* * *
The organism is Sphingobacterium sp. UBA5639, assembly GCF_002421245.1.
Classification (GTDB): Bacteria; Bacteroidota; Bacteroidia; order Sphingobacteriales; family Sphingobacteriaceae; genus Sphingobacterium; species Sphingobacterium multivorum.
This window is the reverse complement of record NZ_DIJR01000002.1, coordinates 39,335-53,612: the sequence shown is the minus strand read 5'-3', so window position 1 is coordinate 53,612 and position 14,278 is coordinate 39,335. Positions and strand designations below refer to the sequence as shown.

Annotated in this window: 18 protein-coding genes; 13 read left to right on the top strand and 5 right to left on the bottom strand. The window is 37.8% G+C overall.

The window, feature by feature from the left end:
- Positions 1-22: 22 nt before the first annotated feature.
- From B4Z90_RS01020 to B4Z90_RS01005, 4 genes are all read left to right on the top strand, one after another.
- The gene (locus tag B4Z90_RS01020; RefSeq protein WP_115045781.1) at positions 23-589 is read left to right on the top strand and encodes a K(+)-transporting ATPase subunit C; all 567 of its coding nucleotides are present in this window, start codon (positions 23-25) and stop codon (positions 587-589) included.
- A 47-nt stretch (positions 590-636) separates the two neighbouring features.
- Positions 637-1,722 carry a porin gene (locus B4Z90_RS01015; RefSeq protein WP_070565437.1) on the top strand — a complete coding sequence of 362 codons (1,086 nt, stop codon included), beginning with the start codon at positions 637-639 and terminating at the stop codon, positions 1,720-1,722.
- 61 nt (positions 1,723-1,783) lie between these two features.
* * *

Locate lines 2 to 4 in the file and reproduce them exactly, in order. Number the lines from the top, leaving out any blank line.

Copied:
Classification (GTDB): Bacteria; Bacteroidota; Bacteroidia; order Sphingobacteriales; family Sphingobacteriaceae; genus Sphingobacterium; species Sphingobacterium multivorum.
This window is the reverse complement of record NZ_DIJR01000002.1, coordinates 39,335-53,612: the sequence shown is the minus strand read 5'-3', so window position 1 is coordinate 53,612 and position 14,278 is coordinate 39,335. Positions and strand designations below refer to the sequence as shown.

Annotated in this window: 18 protein-coding genes; 13 read left to right on the top strand and 5 right to left on the bottom strand. The window is 37.8% G+C overall.